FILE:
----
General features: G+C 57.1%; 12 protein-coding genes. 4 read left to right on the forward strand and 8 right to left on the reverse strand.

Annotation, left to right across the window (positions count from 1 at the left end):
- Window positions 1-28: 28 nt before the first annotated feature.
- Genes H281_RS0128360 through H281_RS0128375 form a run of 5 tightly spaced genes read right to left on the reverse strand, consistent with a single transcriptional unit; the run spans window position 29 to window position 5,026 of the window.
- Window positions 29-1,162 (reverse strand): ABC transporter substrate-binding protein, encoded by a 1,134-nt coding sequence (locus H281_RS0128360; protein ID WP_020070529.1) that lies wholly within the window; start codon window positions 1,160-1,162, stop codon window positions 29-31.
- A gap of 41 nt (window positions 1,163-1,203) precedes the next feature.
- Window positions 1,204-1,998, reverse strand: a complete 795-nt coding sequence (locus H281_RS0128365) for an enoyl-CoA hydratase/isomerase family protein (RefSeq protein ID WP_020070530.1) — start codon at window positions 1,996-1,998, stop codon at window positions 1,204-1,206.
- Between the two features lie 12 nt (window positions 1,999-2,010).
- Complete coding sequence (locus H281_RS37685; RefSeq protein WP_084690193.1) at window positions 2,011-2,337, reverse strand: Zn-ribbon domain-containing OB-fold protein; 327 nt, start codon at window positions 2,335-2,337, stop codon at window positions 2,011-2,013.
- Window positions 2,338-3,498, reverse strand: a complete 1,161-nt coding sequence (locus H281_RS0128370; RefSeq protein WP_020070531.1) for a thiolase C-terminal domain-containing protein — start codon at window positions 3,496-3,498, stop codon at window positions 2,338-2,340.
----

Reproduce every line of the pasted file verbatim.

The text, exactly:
General features: G+C 57.1%; 12 protein-coding genes. 4 read left to right on the forward strand and 8 right to left on the reverse strand.

Annotation, left to right across the window (positions count from 1 at the left end):
- Window positions 1-28: 28 nt before the first annotated feature.
- Genes H281_RS0128360 through H281_RS0128375 form a run of 5 tightly spaced genes read right to left on the reverse strand, consistent with a single transcriptional unit; the run spans window position 29 to window position 5,026 of the window.
- Window positions 29-1,162 (reverse strand): ABC transporter substrate-binding protein, encoded by a 1,134-nt coding sequence (locus H281_RS0128360; protein ID WP_020070529.1) that lies wholly within the window; start codon window positions 1,160-1,162, stop codon window positions 29-31.
- A gap of 41 nt (window positions 1,163-1,203) precedes the next feature.
- Window positions 1,204-1,998, reverse strand: a complete 795-nt coding sequence (locus H281_RS0128365) for an enoyl-CoA hydratase/isomerase family protein (RefSeq protein ID WP_020070530.1) — start codon at window positions 1,996-1,998, stop codon at window positions 1,204-1,206.
- Between the two features lie 12 nt (window positions 1,999-2,010).
- Complete coding sequence (locus H281_RS37685; RefSeq protein WP_084690193.1) at window positions 2,011-2,337, reverse strand: Zn-ribbon domain-containing OB-fold protein; 327 nt, start codon at window positions 2,335-2,337, stop codon at window positions 2,011-2,013.
- Window positions 2,338-3,498, reverse strand: a complete 1,161-nt coding sequence (locus H281_RS0128370; RefSeq protein WP_020070531.1) for a thiolase C-terminal domain-containing protein — start codon at window positions 3,496-3,498, stop codon at window positions 2,338-2,340.